GLADSTONE - After years of working out of basements to conduct their annual Toys for Tots campaign, the members of Marine Corps League are basking in the ease and convenience of using a warehouse, thanks to the generosity of a Gladstone business.
VanAire Inc., of Gladstone, has offered the use of one of its unused warehouses to serve as a collection and distribution site for the League.
According to Bill LaMarch, coordinator for the local Toys for Tots campaign, the campaign was first organized approximately 25 years ago by League members Kathryn Payne, Esther Thompson, Richard Morrison, Larry St. Martin and Norm Nelson.
Members of the Marine Corps League turned out recently to fill an order from St. Vincent de Paul for a total of 446 Christmas toys from the League’s Toys for Tots program for needy children in the Delta County area. The volunteers are working out of a warehouse provided by VanAire Inc., located in the Industrial Park in Gladstone.
Marine Corps League volunteer Denise Gauthier, left, selects a toy from one of the spacious shelves in the VanAire warehouse. (Daily Press photo by Dorothy McKnight)
"At first, we ran things out of Kathrine's basement before we moved to the basement of the Knights of Columbus on Delta Avenue," said LaMarch. But working in a crowded basement was not the ideal place for the project at hand and after Christmas last year, the League put out a call for something more suitable. LaMarch attended a meeting for the League in Washington this summer and was informed that the national organization was ready to offer incentives to anyone willing to provide facilities to help the charitable organization.
"They can't offer any money but did promise a tax write-off to anyone willing to help," LaMarch.
It didn't take long for the word to get out. League member Dave Behling, who is the purchasing agent for VanAire, broached the need to VanAire co-owner, William VanderVusse, who notified his sister-in-law and company president, Beverly VanderVusse. She was more than willing to offer the warehouse for the local need. The company also secured all the legal documents required to make the warehouse available for use outside its organization.
"It's heated and they (VanAire) supply all the light and restrooms and also do all the snowblowing and security," LaMarch said. "They even put up the shelves for us."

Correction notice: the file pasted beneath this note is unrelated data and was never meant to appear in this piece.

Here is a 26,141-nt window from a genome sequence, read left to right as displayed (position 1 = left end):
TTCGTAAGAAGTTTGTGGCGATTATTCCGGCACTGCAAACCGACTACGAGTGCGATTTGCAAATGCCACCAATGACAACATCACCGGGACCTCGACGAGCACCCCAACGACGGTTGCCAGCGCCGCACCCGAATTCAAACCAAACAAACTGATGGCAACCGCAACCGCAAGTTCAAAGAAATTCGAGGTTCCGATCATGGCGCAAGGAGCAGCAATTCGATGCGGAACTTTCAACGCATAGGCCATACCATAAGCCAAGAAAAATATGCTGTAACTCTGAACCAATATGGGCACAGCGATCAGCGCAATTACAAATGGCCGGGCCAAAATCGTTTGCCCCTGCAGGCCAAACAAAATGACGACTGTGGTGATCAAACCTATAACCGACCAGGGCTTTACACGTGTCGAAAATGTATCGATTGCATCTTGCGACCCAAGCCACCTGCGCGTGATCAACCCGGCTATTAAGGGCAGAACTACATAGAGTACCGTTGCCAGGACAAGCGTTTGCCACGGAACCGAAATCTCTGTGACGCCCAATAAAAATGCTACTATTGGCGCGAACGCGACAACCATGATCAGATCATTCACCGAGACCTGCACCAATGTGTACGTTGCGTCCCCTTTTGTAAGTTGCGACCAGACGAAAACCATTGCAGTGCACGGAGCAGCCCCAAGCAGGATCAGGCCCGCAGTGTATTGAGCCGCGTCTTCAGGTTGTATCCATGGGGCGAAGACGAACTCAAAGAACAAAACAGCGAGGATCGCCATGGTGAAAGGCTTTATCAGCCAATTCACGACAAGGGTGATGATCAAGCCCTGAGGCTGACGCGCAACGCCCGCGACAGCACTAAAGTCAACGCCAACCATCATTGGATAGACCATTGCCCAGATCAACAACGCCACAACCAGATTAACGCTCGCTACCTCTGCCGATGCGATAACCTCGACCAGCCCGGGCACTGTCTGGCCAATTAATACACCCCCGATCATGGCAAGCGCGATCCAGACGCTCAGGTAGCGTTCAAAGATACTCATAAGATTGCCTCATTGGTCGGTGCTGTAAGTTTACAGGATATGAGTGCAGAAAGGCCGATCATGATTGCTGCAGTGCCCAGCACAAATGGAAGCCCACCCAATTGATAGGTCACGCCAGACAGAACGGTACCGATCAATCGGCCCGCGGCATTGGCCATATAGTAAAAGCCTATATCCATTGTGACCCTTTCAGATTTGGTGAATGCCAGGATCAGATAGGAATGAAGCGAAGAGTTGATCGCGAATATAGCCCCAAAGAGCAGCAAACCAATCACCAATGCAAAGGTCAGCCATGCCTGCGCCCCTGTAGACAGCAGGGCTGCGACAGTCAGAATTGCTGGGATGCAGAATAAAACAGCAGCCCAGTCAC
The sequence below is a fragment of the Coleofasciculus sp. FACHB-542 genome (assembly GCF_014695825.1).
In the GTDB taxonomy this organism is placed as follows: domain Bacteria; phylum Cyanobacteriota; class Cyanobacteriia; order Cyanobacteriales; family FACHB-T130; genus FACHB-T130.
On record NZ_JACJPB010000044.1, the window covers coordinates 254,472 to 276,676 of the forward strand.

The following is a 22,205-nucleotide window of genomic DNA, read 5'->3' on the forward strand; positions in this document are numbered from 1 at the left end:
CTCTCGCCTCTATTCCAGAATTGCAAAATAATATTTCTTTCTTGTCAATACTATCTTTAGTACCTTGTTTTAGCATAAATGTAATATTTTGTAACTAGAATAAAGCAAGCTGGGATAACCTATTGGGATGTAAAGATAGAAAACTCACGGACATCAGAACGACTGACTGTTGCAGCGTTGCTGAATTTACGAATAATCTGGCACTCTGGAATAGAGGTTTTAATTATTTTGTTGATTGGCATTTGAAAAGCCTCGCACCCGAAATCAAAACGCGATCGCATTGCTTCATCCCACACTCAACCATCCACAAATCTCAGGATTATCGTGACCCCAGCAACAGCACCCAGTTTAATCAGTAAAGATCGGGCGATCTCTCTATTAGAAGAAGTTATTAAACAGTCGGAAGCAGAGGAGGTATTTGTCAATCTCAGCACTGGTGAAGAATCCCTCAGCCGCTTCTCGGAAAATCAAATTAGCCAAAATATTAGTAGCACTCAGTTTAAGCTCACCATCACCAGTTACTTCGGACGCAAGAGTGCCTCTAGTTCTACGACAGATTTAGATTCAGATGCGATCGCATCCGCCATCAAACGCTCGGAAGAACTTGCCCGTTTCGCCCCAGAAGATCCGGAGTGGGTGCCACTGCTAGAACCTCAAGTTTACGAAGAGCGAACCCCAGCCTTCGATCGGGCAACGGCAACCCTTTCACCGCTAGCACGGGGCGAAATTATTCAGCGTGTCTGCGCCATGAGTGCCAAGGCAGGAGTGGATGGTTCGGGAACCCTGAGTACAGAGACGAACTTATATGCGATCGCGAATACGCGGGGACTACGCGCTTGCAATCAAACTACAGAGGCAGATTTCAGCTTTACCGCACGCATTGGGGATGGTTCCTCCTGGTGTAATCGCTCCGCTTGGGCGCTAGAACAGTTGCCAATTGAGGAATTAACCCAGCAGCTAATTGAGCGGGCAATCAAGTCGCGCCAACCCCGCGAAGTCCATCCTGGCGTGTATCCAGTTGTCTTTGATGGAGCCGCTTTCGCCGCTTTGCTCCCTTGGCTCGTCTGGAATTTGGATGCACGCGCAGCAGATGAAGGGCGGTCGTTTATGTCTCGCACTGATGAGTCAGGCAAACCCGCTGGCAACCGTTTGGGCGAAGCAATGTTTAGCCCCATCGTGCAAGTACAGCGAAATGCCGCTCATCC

More help was forthcoming when the Delta County Sheriff's Department arranged for inmates in the county jail to help on moving day.
"It's unbelievable," said LaMarch. "It was always so crowded in the K of C basement that we couldn't even do a decent inventory. In fact we couldn't even move! Now we can sort what we have and get an honest inventory."
"Bev was very happy that the building can be used rather than to sit vacant," said Behling. "It's a wonderful thing."
Although VanderVusse is away on a visit downstate, she sent an email to all the VanAire employees concerning the warehouse. It reads:
"We are very pleased to have the Toys for Tots organization using the Ag Solutions building for their collection and processing site this year. They have provided about 2,000 children with toys in each of the last two years. We have two Toys for Tots collection boxes in our break room, which I would love to have filled with toys for area children.
"I can only imagine how a child feels who knows they probably will receive few, if any toys, because their parent or parents have little or no money for Christmas. Locally, there are many families who cannot always afford food as evidenced by the news that both the local food banks are out of food.
"I encourage you to help by buying toys and getting the word out to your employees. We will be offering a one-time payroll deduction for anyone who would rather donate money than go pick up toys."
VanderVusse said the warehouse will also be available to the League again next year unless there is a need for it within the company.
Behling said he was extremely pleased with his company's willingness to help with the local toys campaign.
"That's what it means to work for a company like this," he said. "That's why it's so satisfying."
And, according to LaMarch, although the need is greater than ever, the League has always been able to help fill the need and has never had a shortage of toys in all its years of conducting the campaign.
"The organizations that give out toys send us a list of the toys they need," he said. This year alone, the League has collected toys for 2,035 children between the age of infancy to 17 years old.
"We usually give each child four toys, plus a stocking-stuffer if we can," LaMarch said. "Whenever we get an order, we usually try to throw in a couple of extra gifts just in case."
But the needs are not always easy to meet.
"Our most recent call was for gifts for 11-14-year-old boys and we're going to see what we can do to help out," LaMarch said.
But the work of the League when it comes to Christmas toys will not end on Dec. 26.
"This isn't something we do only at Christmas time," LaMarch said. "We do this all year long but people don't really notice until they see the boxes and cans put out in the local businesses."